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POSTED: 05 FEBRUARY 2010

The Edinburgh Military Tattoo: Celebrating 60 years of Valour, Mateship, Glory

Sydney Football Stadium | Until 07 Feb | MORE INFORMATION

I’ve heard various, sometimes rather deprecatory, descriptions of what constitutes a gentleman.

Fred Trueman, the late, great Yorkshire fast bowler, reckoned a gentleman was someone who got out of the bath to have a piss. Like Arthur Morris, the equally great Australian opening batsman, I’ll let Trueman’s probing outswinger straight through to the keeper.

I’ve also heard a gentleman described as someone who knows how to play the bagpipes but chooses not to. By that definition, the number gentlemen on the Sydney Football Stadium arena at 8.15 last night was far less than 350 Scots and Australians who opened proceedings for the 60th-anniversary version of the Edinburgh Military Tattoo, bringing with them scudding rain typical of the Scottish Highlands.

But they were certainly not an ungentlemanly rabble and their visit was certainly not unwelcome. Their music was stirring and beautiful; their marching absolutely precise; and their stoicism admirable in adverse conditions.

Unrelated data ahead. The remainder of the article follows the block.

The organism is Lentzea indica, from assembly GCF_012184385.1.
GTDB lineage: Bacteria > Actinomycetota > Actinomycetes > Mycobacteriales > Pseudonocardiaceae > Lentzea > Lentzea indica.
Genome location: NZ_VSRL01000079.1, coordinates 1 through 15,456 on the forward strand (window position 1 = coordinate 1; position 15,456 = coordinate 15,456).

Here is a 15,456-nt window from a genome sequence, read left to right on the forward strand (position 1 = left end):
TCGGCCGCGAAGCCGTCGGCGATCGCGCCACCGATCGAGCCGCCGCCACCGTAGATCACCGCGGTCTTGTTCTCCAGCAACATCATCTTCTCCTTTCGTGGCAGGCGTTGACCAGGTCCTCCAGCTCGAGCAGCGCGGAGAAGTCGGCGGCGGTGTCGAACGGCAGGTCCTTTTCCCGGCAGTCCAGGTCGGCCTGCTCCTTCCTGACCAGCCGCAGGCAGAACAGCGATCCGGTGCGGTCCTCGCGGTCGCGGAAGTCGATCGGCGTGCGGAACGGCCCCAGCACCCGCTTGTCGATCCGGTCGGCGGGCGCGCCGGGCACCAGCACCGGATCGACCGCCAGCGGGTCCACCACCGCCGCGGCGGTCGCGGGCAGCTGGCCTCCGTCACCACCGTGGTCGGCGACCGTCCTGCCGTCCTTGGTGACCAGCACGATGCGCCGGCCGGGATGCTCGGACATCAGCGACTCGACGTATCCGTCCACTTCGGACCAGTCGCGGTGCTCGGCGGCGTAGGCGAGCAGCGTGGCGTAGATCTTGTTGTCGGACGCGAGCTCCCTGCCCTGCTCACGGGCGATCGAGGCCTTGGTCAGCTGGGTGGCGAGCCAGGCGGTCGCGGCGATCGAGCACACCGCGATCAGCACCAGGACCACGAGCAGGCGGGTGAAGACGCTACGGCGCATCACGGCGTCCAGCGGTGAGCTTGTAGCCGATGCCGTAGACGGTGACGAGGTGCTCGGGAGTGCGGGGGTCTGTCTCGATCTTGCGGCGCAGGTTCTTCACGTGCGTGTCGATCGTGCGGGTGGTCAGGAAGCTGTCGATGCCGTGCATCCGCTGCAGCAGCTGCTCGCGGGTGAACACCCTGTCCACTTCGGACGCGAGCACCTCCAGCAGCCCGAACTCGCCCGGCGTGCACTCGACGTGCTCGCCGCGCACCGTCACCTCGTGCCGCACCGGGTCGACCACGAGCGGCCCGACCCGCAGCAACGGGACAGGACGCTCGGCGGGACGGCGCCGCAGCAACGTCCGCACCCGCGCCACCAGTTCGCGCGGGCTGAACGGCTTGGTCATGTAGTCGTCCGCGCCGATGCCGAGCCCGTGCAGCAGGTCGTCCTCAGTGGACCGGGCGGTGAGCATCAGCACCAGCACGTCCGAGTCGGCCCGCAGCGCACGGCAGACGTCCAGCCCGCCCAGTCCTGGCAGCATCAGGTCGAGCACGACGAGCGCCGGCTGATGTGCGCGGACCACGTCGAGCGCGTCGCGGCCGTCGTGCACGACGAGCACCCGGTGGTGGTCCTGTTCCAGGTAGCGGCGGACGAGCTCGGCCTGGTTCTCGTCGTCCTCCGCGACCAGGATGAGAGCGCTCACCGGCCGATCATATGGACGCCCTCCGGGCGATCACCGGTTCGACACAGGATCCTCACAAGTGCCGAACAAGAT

Appearing from the gates of a very credible Edinburgh Castle, they provided a memorable first act to an exceptional evening of entertainment that featured more than 1500 performers, mostly human but also with a dash of exceptional equine talent.

And the half hour or so of rain didn’t matter. It certainly didn’t detract from the performance and it seemed almost to draw the audience together — both with each other, and with the performers. Do take a poncho, however. It makes life a lot more comfortable.

When wave after wave of drummers, pipers, marchers, dancers, singers, twirlers and flag wavers almost overwhelms you, it can be difficult to pick highlights, simply because everything is so good.

For me, the standouts included the enthralling precision of the Swiss Top Secret Drum Corps, the Military Band of the People’s Liberation Army of China and the Norwegian King’s Guard and Drill Team, Norway; the funkiness of both the Trinidad and Tobago Defence Force Steel Band and the New Zealand Army Band; and the near boggling horsemanship of the NSW Mounted Police.

And then, of course, there were those wonderful pipes, both en masse and so alone atop the castle.

This is a show that will only come along every so often. Do yourself a favour and grab a ticket if you can.

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